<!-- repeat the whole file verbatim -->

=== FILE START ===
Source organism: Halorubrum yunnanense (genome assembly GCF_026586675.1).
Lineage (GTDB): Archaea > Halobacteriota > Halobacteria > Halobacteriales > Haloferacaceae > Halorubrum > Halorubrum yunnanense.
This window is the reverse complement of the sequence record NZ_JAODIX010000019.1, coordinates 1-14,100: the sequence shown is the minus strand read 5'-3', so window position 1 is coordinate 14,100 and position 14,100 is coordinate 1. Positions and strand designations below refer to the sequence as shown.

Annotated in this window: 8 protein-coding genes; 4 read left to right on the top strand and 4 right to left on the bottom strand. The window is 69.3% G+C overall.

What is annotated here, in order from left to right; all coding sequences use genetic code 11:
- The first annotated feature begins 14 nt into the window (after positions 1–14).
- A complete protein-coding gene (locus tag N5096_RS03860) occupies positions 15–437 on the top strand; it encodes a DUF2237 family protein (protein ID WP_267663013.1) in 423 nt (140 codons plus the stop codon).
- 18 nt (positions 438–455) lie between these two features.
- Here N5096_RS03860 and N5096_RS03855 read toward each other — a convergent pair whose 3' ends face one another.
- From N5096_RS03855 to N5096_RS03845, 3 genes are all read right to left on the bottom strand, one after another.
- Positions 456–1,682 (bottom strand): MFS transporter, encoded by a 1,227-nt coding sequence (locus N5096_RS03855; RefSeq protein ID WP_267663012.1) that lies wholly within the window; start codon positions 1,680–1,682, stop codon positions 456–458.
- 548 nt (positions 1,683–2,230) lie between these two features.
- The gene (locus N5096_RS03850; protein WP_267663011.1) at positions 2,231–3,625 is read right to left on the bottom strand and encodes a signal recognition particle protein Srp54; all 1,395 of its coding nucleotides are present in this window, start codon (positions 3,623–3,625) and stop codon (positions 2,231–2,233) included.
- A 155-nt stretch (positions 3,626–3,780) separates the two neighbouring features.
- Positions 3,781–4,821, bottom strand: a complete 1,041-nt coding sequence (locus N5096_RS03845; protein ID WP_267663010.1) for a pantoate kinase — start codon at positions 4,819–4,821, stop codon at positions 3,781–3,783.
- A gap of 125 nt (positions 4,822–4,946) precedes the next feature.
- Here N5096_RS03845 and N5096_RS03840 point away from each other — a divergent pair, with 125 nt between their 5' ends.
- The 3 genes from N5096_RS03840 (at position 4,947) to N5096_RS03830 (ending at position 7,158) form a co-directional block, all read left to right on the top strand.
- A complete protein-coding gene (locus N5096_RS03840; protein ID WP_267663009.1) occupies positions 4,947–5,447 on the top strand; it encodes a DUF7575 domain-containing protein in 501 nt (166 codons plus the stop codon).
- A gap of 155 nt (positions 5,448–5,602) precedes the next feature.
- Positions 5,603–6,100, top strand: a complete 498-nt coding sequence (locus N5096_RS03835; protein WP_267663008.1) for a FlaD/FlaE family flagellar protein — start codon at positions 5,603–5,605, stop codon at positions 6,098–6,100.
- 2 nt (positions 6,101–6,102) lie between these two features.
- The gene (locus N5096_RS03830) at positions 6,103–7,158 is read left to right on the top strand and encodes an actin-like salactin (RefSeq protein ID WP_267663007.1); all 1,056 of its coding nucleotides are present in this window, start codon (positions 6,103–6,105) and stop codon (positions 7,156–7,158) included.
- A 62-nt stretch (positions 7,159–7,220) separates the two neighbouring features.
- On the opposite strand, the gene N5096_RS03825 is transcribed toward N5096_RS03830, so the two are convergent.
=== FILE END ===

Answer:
Source organism: Halorubrum yunnanense (genome assembly GCF_026586675.1).
Lineage (GTDB): Archaea > Halobacteriota > Halobacteria > Halobacteriales > Haloferacaceae > Halorubrum > Halorubrum yunnanense.
This window is the reverse complement of the sequence record NZ_JAODIX010000019.1, coordinates 1-14,100: the sequence shown is the minus strand read 5'-3', so window position 1 is coordinate 14,100 and position 14,100 is coordinate 1. Positions and strand designations below refer to the sequence as shown.

Annotated in this window: 8 protein-coding genes; 4 read left to right on the top strand and 4 right to left on the bottom strand. The window is 69.3% G+C overall.

What is annotated here, in order from left to right; all coding sequences use genetic code 11:
- The first annotated feature begins 14 nt into the window (after positions 1–14).
- A complete protein-coding gene (locus tag N5096_RS03860) occupies positions 15–437 on the top strand; it encodes a DUF2237 family protein (protein ID WP_267663013.1) in 423 nt (140 codons plus the stop codon).
- 18 nt (positions 438–455) lie between these two features.
- Here N5096_RS03860 and N5096_RS03855 read toward each other — a convergent pair whose 3' ends face one another.
- From N5096_RS03855 to N5096_RS03845, 3 genes are all read right to left on the bottom strand, one after another.
- Positions 456–1,682 (bottom strand): MFS transporter, encoded by a 1,227-nt coding sequence (locus N5096_RS03855; RefSeq protein ID WP_267663012.1) that lies wholly within the window; start codon positions 1,680–1,682, stop codon positions 456–458.
- 548 nt (positions 1,683–2,230) lie between these two features.
- The gene (locus N5096_RS03850; protein WP_267663011.1) at positions 2,231–3,625 is read right to left on the bottom strand and encodes a signal recognition particle protein Srp54; all 1,395 of its coding nucleotides are present in this window, start codon (positions 3,623–3,625) and stop codon (positions 2,231–2,233) included.
- A 155-nt stretch (positions 3,626–3,780) separates the two neighbouring features.
- Positions 3,781–4,821, bottom strand: a complete 1,041-nt coding sequence (locus N5096_RS03845; protein ID WP_267663010.1) for a pantoate kinase — start codon at positions 4,819–4,821, stop codon at positions 3,781–3,783.
- A gap of 125 nt (positions 4,822–4,946) precedes the next feature.
- Here N5096_RS03845 and N5096_RS03840 point away from each other — a divergent pair, with 125 nt between their 5' ends.
- The 3 genes from N5096_RS03840 (at position 4,947) to N5096_RS03830 (ending at position 7,158) form a co-directional block, all read left to right on the top strand.
- A complete protein-coding gene (locus N5096_RS03840; protein ID WP_267663009.1) occupies positions 4,947–5,447 on the top strand; it encodes a DUF7575 domain-containing protein in 501 nt (166 codons plus the stop codon).
- A gap of 155 nt (positions 5,448–5,602) precedes the next feature.
- Positions 5,603–6,100, top strand: a complete 498-nt coding sequence (locus N5096_RS03835; protein WP_267663008.1) for a FlaD/FlaE family flagellar protein — start codon at positions 5,603–5,605, stop codon at positions 6,098–6,100.
- 2 nt (positions 6,101–6,102) lie between these two features.
- The gene (locus N5096_RS03830) at positions 6,103–7,158 is read left to right on the top strand and encodes an actin-like salactin (RefSeq protein ID WP_267663007.1); all 1,056 of its coding nucleotides are present in this window, start codon (positions 6,103–6,105) and stop codon (positions 7,156–7,158) included.
- A 62-nt stretch (positions 7,159–7,220) separates the two neighbouring features.
- On the opposite strand, the gene N5096_RS03825 is transcribed toward N5096_RS03830, so the two are convergent.